The New York Times takes a look at over-hyped protein drinks and shakes. Here’s one I see all the knuckleheads at my gym gulping down. Take a look:
CYTOSPORTS MUSCLE MILK $41.99 for 12 17-ounce containers, www.gnc.com. Chocolate Muscle Milk, Ms. Kimball said, was “delicious — sweet, creamy, the closest to chocolate milk.” Packing 330 calories and 17 grams of fat, this high-calorie drink kept her “full for hours.” She worried that “the higher fat content could actually impair muscle recovery” by slowing digestion, but the day after a workout, she “didn’t feel stale or fatigued.”To put it mildly, Dr. Fuhrman doesn’t exactly “like” these products. He talks about all this junk in How Safe Are Protein Drinks And Powders? Here’s a bit:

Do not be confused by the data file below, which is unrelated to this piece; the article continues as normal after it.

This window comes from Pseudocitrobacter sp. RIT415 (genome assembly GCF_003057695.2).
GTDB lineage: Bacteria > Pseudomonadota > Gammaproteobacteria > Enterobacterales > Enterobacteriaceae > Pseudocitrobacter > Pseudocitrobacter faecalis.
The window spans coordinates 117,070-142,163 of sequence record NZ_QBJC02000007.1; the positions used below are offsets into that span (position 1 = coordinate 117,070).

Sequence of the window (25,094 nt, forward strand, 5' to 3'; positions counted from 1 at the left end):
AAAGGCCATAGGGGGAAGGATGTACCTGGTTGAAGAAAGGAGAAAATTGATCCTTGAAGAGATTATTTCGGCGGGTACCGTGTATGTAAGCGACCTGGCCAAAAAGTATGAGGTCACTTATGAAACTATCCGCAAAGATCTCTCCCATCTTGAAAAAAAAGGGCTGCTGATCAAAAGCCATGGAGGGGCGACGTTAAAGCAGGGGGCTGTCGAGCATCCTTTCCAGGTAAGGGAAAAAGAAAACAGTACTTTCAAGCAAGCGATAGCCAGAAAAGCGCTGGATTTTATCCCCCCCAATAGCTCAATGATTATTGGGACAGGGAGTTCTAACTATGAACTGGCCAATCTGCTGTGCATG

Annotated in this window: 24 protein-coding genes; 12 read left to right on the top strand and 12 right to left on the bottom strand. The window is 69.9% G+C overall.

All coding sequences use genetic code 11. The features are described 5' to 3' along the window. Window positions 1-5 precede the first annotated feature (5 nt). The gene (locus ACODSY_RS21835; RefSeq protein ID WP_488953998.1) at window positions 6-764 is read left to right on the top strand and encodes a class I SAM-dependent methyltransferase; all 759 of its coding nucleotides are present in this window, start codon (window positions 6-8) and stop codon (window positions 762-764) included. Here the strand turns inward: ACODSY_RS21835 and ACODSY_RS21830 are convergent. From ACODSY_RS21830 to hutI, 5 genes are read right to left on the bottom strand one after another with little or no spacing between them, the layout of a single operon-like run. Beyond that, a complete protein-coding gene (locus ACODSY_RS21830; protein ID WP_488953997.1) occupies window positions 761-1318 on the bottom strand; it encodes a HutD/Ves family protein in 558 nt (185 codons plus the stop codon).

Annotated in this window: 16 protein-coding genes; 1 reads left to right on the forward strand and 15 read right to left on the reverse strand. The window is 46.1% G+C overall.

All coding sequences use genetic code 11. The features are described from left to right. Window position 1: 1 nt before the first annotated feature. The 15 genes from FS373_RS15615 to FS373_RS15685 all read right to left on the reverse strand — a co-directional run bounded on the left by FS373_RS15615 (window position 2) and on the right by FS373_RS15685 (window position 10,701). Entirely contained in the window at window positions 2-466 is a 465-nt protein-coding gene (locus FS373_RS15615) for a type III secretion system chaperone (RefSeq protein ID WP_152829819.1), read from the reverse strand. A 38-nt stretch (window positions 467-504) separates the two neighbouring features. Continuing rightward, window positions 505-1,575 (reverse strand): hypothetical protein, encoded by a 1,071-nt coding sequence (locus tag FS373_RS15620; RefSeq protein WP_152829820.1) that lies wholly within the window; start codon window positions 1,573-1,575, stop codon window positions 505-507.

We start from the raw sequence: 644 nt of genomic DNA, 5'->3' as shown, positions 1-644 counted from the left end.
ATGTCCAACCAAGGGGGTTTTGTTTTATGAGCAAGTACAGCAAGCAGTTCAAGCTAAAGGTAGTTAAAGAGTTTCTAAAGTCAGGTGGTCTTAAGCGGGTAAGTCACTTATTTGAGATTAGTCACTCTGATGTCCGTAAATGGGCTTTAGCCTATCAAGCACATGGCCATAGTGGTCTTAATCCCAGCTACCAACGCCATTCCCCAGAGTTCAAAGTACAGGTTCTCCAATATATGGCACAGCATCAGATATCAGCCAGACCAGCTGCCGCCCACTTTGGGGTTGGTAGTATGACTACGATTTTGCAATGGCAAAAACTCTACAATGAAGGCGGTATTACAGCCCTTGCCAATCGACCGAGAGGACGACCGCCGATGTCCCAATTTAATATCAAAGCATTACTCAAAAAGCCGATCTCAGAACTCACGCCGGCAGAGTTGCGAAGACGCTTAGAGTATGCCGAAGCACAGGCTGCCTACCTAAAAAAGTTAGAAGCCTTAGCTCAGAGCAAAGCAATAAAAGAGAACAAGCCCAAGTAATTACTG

Unfortunately, most trainers and bodybuilders are influenced by what they read in exercise and bodybuilding magazines. This is worse than getting nutritional information from comic books. Look through any current bodybuilding magazine; what are the vast majority of advertisements selling? Supplements! Most of the pages in these magazines are devoted to pushing worthless powders and pills. Supplement companies slant the opinions of the magazine article writers. The articles in the magazines are geared to support their advertisers…I’m with Dr. Fuhrman. Phooey to all that stuff! I don’t drink any of that junk and my body is…to be continued.
…Consider that the maximum muscle mass the human body can typically add in one week is about one pound. That is the upper limit of the muscle fiber’s capacity to make protein into muscle; any protein beyond that is simply converted to fat. It also is not necessarily advisable to gain a pound of muscle per week. Although athletes have a greater protein requirement than sedentary individuals, this is easily obtained through the diet. The use of protein supplements is not merely a waste of money, it is unhealthy.